In fiscal year 2016, 359 DACA recipients had enlisted in the Army – which is the only branch to accept immigrants of this category.

Fox News’ John Roberts and The Associated Press contributed to this report.  

Kaitlyn Schallhorn is a Reporter for Fox News. Follow her on Twitter @K_Schallhorn.

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Salmonella outbreak linked to Kellogg’s Honey Smacks cereal, CDC says

Kellogg Co. is recalling packages of Honey Smacks cereal for potential salmonella concerns.

At least 31 states have been affected by a salmonella outbreak linked to the cereal, according to the Centers for Disease and Control and Prevention.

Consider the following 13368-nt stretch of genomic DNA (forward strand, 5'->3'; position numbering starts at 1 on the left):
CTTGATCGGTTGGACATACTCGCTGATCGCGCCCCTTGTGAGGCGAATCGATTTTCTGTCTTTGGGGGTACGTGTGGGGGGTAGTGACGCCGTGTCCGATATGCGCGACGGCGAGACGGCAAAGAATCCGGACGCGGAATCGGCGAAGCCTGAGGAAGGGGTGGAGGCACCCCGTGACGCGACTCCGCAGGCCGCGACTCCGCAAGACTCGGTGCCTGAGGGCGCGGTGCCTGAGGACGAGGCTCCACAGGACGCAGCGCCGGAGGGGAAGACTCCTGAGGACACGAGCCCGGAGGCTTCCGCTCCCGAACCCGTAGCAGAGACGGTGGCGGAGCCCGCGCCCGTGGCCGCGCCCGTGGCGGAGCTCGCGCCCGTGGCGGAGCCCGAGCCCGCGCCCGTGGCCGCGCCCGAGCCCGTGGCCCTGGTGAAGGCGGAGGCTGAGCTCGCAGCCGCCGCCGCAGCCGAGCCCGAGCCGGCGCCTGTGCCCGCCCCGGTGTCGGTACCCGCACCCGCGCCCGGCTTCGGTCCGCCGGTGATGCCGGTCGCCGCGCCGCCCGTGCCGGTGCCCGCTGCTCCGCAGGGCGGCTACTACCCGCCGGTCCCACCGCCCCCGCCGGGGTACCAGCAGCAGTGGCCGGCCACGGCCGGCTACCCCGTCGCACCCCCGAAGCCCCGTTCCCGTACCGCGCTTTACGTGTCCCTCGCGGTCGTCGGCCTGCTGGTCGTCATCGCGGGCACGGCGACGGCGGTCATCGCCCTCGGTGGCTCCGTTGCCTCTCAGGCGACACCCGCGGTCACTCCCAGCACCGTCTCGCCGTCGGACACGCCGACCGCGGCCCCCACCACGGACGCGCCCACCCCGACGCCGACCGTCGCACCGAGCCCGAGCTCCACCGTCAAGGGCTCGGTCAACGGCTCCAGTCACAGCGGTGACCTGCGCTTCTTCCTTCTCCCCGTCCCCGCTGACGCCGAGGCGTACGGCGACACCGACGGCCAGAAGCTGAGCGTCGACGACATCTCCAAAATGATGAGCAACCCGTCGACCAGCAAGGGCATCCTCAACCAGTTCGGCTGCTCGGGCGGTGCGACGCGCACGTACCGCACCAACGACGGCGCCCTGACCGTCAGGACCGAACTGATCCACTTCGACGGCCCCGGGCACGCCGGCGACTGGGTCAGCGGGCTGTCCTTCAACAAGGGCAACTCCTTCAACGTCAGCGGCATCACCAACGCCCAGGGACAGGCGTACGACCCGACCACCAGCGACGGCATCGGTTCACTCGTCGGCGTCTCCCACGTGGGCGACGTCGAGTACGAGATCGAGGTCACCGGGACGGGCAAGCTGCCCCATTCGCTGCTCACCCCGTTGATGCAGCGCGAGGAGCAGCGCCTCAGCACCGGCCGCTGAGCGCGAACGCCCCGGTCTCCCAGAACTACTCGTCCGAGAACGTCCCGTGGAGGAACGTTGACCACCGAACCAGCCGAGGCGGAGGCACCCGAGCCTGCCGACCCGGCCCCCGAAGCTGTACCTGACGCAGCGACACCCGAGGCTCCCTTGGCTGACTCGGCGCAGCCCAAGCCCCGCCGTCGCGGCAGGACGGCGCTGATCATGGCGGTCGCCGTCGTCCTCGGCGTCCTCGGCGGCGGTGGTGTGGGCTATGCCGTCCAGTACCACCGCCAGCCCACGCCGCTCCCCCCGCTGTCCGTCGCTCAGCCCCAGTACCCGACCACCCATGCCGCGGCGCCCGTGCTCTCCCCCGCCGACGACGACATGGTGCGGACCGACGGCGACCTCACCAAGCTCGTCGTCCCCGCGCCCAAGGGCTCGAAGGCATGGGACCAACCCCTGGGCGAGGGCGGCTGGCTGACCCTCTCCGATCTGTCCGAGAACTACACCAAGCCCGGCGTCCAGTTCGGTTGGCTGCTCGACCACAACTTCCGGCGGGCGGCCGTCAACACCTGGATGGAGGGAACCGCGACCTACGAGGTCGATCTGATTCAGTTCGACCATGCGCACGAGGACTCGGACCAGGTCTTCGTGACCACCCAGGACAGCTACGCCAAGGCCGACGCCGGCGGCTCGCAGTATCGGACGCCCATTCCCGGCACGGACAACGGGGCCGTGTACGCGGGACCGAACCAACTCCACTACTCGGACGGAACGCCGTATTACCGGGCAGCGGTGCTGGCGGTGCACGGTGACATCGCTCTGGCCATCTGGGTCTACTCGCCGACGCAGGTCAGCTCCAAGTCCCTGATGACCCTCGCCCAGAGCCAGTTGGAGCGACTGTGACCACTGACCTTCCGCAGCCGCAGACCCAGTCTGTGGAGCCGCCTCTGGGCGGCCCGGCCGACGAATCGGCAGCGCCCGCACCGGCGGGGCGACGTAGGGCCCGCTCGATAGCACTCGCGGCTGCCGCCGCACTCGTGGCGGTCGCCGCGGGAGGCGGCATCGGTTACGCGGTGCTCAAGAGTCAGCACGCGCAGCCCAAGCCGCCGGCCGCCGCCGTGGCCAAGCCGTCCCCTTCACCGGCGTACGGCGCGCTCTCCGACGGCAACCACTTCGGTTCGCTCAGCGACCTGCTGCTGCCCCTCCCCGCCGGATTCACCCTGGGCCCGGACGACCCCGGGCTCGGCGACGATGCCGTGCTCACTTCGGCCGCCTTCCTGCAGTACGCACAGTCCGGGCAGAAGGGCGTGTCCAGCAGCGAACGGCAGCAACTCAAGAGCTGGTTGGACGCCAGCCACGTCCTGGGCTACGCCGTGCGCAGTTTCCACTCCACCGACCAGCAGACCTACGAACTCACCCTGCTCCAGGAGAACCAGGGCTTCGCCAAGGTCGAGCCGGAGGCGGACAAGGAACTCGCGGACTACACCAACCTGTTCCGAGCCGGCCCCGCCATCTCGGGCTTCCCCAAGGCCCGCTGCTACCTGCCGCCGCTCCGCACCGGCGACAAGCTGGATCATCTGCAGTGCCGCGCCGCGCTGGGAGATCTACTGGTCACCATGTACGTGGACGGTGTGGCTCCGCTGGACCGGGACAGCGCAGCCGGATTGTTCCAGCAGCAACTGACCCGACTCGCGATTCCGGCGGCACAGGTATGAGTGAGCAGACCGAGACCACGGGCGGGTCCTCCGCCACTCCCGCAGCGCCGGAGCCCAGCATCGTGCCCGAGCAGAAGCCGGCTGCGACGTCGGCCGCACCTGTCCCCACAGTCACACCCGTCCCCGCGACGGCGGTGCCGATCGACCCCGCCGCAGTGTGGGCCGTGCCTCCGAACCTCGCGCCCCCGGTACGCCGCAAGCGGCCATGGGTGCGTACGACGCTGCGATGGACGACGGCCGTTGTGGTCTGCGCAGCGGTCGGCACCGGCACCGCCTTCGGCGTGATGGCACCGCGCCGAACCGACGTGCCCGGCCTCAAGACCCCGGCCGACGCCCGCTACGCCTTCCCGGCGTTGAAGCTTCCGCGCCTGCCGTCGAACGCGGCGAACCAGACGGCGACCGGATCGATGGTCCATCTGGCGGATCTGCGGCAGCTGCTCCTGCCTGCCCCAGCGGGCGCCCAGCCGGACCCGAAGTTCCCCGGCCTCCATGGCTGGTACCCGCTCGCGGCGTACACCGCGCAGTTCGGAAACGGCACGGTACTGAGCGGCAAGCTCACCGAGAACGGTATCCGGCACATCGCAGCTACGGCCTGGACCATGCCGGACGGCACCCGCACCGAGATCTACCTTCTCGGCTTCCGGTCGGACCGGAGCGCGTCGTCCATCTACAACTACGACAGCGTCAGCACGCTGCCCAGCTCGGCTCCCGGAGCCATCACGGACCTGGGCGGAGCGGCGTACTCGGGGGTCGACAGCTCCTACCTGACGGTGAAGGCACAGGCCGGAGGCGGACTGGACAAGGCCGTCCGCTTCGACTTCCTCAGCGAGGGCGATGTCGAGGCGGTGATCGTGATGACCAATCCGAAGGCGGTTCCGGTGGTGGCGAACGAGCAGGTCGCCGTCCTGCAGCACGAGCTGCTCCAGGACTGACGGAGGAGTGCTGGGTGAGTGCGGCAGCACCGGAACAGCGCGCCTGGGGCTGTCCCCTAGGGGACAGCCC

The company announced the recall on Thursday, June 14. No other Kellogg products are impacted by the recall.

The packages in question are 15.3 oz. and 23 oz. boxes of Honey Smacks cereal with best-if-used-by dates from June 14, 2018, through June 14, 2019.

How to check which products are recalled

The recalled products also can be identified by the UPC code on the bottom of the boxes. The 15.3 oz. package’s UPC code is 3800039103 and the 23 oz. package’s UPC code is 3800014810.

People who purchased those products should discard them and contact Kellogg Co. for a full refund. For more information, visit kelloggs.com/honeysmacksrecall or call 1(800) 962 1413.

Where the products in question were distributed

After being informed about the reported illnesses by the Centers for Disease Control & Prevention and Food & Drug Administration, Kellogg launched an investigation with the third-party manufacturer that produces Honey Smacks.